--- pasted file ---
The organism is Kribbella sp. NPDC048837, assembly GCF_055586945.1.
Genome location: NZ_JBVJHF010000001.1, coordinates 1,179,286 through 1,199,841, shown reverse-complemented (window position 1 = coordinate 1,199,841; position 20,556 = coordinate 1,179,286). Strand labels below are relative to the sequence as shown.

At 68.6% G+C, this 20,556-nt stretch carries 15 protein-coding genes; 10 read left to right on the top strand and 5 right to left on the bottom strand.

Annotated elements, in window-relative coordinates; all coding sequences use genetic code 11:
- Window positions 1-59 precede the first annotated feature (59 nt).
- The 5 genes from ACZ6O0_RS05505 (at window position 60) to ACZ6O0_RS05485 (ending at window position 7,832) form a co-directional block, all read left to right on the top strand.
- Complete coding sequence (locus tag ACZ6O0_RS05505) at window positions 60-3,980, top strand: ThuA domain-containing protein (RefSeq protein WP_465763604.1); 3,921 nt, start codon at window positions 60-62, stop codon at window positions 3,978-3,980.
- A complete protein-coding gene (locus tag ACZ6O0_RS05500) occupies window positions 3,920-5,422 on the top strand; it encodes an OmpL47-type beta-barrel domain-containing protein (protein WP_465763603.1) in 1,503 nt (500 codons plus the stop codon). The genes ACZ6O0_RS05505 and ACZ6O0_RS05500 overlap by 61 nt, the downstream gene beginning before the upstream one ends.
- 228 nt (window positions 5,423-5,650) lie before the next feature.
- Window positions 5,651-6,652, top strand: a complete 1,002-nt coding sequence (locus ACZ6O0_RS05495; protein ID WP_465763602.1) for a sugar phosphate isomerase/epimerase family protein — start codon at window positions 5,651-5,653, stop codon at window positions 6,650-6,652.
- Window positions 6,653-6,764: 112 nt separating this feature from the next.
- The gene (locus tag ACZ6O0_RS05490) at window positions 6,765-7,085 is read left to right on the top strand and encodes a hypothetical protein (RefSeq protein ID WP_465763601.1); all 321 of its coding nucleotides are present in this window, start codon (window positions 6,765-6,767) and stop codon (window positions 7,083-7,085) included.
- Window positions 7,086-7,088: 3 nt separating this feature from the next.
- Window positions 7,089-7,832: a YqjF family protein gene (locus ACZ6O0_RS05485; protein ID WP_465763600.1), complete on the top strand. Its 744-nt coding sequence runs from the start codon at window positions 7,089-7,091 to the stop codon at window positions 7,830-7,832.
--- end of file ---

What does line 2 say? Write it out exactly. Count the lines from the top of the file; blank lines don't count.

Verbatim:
Genome location: NZ_JBVJHF010000001.1, coordinates 1,179,286 through 1,199,841, shown reverse-complemented (window position 1 = coordinate 1,199,841; position 20,556 = coordinate 1,179,286). Strand labels below are relative to the sequence as shown.